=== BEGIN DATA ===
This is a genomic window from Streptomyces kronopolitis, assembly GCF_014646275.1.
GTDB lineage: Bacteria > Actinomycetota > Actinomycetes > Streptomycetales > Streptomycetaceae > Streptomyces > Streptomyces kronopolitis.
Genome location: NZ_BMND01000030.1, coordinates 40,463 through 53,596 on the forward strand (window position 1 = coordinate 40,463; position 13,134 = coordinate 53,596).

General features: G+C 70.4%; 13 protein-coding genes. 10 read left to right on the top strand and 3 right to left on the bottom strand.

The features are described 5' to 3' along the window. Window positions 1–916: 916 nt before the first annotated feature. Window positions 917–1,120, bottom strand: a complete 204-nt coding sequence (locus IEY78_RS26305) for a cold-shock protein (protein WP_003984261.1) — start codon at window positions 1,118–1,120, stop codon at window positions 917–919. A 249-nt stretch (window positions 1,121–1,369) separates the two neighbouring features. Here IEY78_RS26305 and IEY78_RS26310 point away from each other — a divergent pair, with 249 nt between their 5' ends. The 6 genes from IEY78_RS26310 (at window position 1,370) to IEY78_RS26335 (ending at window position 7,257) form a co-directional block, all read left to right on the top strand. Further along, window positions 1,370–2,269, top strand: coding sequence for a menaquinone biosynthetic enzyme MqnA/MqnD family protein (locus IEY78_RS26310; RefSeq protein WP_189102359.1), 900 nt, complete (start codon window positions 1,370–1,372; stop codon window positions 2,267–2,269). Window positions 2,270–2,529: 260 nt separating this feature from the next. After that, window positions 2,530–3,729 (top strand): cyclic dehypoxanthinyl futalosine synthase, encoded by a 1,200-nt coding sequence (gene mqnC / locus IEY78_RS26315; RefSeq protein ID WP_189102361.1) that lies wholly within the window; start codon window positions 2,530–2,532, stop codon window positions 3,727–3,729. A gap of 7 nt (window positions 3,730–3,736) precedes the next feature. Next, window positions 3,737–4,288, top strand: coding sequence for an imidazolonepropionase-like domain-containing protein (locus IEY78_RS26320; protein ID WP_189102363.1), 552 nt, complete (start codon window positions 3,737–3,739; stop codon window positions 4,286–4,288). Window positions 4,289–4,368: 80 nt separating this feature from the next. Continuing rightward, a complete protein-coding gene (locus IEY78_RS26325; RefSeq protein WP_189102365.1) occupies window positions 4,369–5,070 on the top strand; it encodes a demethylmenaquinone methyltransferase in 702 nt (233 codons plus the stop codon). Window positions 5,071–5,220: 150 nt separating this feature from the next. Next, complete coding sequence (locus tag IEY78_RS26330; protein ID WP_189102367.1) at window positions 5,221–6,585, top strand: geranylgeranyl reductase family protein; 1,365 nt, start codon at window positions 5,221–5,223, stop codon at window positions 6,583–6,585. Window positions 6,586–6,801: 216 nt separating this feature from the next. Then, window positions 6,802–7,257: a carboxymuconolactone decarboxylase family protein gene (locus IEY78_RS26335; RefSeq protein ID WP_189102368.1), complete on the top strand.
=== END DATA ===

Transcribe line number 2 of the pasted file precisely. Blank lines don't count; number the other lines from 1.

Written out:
GTDB lineage: Bacteria > Actinomycetota > Actinomycetes > Streptomycetales > Streptomycetaceae > Streptomyces > Streptomyces kronopolitis.